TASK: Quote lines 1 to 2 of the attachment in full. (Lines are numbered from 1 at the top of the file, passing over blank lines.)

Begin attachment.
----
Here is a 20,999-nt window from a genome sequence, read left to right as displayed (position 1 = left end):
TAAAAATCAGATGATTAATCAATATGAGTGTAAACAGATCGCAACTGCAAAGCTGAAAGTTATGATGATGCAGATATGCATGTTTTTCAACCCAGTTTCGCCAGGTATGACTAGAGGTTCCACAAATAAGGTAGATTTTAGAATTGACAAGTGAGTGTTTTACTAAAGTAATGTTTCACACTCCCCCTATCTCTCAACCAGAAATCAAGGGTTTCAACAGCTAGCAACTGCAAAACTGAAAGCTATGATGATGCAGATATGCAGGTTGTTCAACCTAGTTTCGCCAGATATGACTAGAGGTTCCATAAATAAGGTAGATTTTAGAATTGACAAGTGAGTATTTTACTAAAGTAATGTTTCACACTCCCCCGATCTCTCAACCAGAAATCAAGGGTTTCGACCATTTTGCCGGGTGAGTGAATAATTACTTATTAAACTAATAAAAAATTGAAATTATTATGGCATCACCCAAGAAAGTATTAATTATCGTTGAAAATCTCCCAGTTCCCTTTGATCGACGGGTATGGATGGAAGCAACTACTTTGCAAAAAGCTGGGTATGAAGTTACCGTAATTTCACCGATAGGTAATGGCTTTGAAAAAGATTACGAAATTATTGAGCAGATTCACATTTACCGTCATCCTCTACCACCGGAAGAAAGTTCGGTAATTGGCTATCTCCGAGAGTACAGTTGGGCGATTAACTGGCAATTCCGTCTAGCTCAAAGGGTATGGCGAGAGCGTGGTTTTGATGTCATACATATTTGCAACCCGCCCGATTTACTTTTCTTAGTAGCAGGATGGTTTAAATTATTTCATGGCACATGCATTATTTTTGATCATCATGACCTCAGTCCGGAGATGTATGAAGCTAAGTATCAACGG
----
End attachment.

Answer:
Here is a 20,999-nt window from a genome sequence, read left to right as displayed (position 1 = left end):
TAAAAATCAGATGATTAATCAATATGAGTGTAAACAGATCGCAACTGCAAAGCTGAAAGTTATGATGATGCAGATATGCATGTTTTTCAACCCAGTTTCGCCAGGTATGACTAGAGGTTCCACAAATAAGGTAGATTTTAGAATTGACAAGTGAGTGTTTTACTAAAGTAATGTTTCACACTCCCCCTATCTCTCAACCAGAAATCAAGGGTTTCAACAGCTAGCAACTGCAAAACTGAAAGCTATGATGATGCAGATATGCAGGTTGTTCAACCTAGTTTCGCCAGATATGACTAGAGGTTCCATAAATAAGGTAGATTTTAGAATTGACAAGTGAGTATTTTACTAAAGTAATGTTTCACACTCCCCCGATCTCTCAACCAGAAATCAAGGGTTTCGACCATTTTGCCGGGTGAGTGAATAATTACTTATTAAACTAATAAAAAATTGAAATTATTATGGCATCACCCAAGAAAGTATTAATTATCGTTGAAAATCTCCCAGTTCCCTTTGATCGACGGGTATGGATGGAAGCAACTACTTTGCAAAAAGCTGGGTATGAAGTTACCGTAATTTCACCGATAGGTAATGGCTTTGAAAAAGATTACGAAATTATTGAGCAGATTCACATTTACCGTCATCCTCTACCACCGGAAGAAAGTTCGGTAATTGGCTATCTCCGAGAGTACAGTTGGGCGATTAACTGGCAATTCCGTCTAGCTCAAAGGGTATGGCGAGAGCGTGGTTTTGATGTCATACATATTTGCAACCCGCCCGATTTACTTTTCTTAGTAGCAGGATGGTTTAAATTATTTCATGGCACATGCATTATTTTTGATCATCATGACCTCAGTCCGGAGATGTATGAAGCTAAGTATCAACGG